Ladies and germs, the first review is in. (This is from PW, the industry rag that reviews books a couple of months in advance of the release date, so that (among other things) potential reviewers can skim the listings of new books and decide what looks interesting and worth their time. Surprised‘s pub date is August 15.)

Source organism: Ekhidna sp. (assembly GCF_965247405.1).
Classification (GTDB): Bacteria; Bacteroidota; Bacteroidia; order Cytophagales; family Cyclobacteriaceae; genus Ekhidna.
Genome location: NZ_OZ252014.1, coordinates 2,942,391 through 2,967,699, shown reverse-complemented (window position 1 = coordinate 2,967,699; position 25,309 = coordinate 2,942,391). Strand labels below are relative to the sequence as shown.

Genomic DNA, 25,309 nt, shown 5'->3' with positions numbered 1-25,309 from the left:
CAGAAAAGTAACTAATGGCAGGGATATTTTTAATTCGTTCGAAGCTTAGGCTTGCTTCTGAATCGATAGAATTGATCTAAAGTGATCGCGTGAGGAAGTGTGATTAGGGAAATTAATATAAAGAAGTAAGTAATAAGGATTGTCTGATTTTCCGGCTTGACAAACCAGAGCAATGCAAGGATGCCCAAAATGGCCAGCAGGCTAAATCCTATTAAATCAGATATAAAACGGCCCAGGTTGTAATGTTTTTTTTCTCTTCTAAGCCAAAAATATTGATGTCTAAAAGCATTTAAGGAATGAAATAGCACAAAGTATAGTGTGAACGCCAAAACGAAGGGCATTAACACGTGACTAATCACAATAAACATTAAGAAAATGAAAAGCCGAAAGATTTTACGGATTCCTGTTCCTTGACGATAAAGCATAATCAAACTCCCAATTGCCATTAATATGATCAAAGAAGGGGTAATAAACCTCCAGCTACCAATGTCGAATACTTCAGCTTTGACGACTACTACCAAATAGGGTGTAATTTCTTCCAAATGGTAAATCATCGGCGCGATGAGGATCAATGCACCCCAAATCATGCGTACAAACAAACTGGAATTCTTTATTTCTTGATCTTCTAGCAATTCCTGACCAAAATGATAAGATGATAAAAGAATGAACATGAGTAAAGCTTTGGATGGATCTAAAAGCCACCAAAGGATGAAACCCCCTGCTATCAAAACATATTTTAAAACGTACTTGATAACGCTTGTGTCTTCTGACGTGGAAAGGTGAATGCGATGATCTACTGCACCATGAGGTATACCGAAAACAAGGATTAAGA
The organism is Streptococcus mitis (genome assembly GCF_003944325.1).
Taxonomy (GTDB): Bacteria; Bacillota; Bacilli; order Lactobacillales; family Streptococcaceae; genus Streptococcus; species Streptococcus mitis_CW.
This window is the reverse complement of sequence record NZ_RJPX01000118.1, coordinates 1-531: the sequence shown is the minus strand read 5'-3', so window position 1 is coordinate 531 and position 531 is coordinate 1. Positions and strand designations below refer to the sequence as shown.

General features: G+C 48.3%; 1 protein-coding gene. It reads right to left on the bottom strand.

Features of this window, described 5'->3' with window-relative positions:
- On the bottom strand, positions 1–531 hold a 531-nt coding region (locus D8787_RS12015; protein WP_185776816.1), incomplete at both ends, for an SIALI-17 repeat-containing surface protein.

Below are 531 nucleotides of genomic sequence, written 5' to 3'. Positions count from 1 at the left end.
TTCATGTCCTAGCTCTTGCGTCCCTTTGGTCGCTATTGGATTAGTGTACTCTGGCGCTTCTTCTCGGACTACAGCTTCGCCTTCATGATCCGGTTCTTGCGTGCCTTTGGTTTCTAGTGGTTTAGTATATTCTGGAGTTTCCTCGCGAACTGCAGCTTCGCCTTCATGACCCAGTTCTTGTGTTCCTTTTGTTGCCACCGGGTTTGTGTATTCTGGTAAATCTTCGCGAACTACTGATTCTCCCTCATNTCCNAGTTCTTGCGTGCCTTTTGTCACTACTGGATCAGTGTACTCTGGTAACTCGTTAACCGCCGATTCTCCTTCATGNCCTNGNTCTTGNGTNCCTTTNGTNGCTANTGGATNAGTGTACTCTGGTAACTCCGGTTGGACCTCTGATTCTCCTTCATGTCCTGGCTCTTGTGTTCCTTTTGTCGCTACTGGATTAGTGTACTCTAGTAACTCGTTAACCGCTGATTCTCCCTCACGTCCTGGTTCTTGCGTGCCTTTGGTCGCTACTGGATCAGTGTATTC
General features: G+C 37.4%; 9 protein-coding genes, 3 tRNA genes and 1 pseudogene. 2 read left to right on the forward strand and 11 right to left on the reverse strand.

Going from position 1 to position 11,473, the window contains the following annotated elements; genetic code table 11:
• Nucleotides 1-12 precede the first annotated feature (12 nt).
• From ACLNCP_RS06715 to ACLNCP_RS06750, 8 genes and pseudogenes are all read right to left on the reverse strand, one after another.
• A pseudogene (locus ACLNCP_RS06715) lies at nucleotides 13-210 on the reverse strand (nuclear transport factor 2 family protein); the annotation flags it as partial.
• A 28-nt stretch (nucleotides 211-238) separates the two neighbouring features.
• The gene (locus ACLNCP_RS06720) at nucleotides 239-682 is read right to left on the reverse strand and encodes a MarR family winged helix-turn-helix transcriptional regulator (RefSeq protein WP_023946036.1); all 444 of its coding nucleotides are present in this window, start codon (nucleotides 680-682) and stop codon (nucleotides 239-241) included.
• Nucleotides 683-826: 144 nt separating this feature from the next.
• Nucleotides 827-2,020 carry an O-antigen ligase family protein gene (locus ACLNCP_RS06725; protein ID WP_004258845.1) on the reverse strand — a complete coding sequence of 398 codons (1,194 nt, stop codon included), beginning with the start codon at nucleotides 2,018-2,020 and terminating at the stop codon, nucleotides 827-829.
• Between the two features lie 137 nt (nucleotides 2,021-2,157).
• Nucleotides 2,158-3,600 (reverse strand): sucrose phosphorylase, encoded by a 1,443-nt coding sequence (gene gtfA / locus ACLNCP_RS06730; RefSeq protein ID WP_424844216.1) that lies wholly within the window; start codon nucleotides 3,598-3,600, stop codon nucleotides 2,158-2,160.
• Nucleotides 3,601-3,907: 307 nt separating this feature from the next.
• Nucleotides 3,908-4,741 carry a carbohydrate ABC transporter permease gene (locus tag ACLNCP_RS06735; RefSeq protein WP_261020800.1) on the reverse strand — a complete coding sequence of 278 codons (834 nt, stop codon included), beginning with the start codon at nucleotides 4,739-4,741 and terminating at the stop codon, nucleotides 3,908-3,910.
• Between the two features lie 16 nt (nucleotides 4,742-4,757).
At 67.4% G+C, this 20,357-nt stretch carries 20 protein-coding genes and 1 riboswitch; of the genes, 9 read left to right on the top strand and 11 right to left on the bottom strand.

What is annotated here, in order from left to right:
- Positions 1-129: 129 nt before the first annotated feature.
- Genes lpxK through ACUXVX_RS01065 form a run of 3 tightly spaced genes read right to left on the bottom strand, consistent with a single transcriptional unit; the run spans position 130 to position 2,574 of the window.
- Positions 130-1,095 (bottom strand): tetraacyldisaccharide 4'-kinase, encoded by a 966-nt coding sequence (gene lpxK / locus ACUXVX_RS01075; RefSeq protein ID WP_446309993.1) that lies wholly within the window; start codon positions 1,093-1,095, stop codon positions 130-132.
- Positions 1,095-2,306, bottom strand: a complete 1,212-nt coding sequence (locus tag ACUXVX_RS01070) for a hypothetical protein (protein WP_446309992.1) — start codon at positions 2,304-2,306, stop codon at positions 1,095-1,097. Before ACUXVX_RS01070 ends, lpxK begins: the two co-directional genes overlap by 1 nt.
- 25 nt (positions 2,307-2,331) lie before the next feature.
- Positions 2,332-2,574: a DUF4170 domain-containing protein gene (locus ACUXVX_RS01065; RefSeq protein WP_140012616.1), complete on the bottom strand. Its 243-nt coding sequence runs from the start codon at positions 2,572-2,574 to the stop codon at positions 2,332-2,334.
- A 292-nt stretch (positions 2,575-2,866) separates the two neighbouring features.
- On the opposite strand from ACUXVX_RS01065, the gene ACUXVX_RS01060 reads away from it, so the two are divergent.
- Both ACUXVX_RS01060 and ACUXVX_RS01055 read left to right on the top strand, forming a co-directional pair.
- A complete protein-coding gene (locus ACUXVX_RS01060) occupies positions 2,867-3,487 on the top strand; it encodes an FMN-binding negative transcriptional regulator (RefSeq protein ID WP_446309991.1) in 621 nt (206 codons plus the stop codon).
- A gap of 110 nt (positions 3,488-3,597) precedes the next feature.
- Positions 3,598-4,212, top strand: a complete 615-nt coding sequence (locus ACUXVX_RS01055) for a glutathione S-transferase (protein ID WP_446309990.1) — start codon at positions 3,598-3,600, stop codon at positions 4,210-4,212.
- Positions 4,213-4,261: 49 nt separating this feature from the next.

In this memoir of her journey from punk-partying atheist teenager to rabbi-in-training (yarmulke and all), Ruttenberg chronicles the awakening and intensification of religious life. The book’s breezy style, mixing personal anecdotes with reflection, is balanced by thoughtful narrative about what religion is and what it demands of its adherents. The author weaves in her religious studies training gently, applying occasional references to classical theologians (Kierkegaard and Maimonides), medieval mystics (Teresa of Ávila), and modern thinkers (Thomas Merton and Elliot Dorff) as they illuminate a particular insight or experience. Although the details of Ruttenberg’s experience—including wild parties in California’s dotcom boom, a lonely Shabbat in Tel Aviv, and praying in tefillin—may be unique, her description of her growing awareness of the power of ritual, the support of community, and religion as relationship will resonate with all sorts of spiritual seekers. (Aug.)

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